How Teams Are Confusing ABM with Targeted Demand Gen

Despite marketers saying that spray and pray is “dead”, we find that it is alive and kicking, just in a different form. Now it’s more targeted. But teams are still spraying content and messaging to their ICP masses and hoping that it would stick instead of aligning with their future and existing customers. This is happening because many teams are following the advice of firms like Jon Russo’s B2B Fusion and retrofitting ABM into existing systems and processes. They’re not changing sales, marketing and customer success team motions. These firms and the CMOs that hire them are confusing ABM with targeted demand gen.

We find that most programs are just a more targeted “demand gen” and “digital advertising” function with technologies that can be found in the Forrester New Wave for ABM Platforms. Corrina Owens (Senior ABM Manager for Gong) mentioned on one of our podcasts that these ABM platforms have diluted the market on what ABM is about. Their big selling point is the targeted advertising approach — and it has become the norm, where many have forgotten the principles of ABM. She says that we need to take a “less is more” approach where we focus less on demand gen and focus more on “less” accounts at any given time and giving those accounts and the human buyers inside those accounts hyper, personal attention. The problem is many cannot differentiate between a targeted demand gen motion and an ABM motion. In the podcast below, Kristina discusses the difference between ABM and demand gen.

Here Are the 8 Differences Between ABM and Targeted Demand Gen That Kristina Jaramillo Discusses During This Podcast:

  1. ABM cannot be retrofitted. If you retrofit ABM then you’re not changing sales, marketing and customer success motions, interactions and experiences. This means you’re just marketing and selling “to” and “at” accounts. ABM is about improving account experiences across the buying journey and customer lifecycle. By retrofitting, you allow ABM to become all about campaigns and a bunch of tactics (retargeted ads, emails, Outreach campaigns etc.) to build the pipeline. Even though there is a huge gap between pipeline numbers and revenue, the focus remains on getting leads into the pipeline. There is little focus on how we will influence buying decisions along the complete buyer’s journey.  ABM should be about how leadership, sales, marketing, revenue, sales enablement, customer success and product teams together will hit the numbers the business needs to get to the next level. It should be a business strategy that focuses how the teams will fix business challenges that are tied to the fundamentals of revenue: win rates, deal sizes, sales velocity, stage progression, sales cycle time, retention, ARR, margin growth, and expansion. It should be about improving sales motions, the interactions GTM teams are having with tier 1 accounts (the 20% of accounts that can deliver 80% of today’s and tomorrow’s revenue growth) and the experiences the teams are delivering. This goes beyond building a pipeline and using ABM to reach as many prospects as possible within our ICP.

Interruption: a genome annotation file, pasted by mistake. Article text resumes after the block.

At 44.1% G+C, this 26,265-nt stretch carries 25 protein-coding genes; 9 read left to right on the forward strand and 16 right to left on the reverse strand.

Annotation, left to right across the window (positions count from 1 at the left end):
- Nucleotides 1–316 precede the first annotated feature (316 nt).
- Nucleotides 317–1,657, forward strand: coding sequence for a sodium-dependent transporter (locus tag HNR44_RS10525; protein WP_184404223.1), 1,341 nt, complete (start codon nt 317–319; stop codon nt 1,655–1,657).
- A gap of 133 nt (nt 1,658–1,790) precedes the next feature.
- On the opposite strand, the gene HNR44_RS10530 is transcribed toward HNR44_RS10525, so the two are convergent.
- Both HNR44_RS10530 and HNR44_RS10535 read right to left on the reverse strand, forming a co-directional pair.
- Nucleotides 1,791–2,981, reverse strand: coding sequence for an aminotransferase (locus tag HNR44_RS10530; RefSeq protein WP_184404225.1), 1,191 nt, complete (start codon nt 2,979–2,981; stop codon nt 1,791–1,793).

1. Demand gen is campaign-based and focused on educating the market and shaping the category vs. ABM where you speak to specific accounts and specific moments. ABM is about understanding large, named accounts, their strategic priorities, their unconsidered gaps, and impacts. You think about how you’re going to nurture the named account from a sales, marketing, product, and customer success perspective and think about the health of the account. You think about each interaction across the buyer’s journey and customer lifecycle.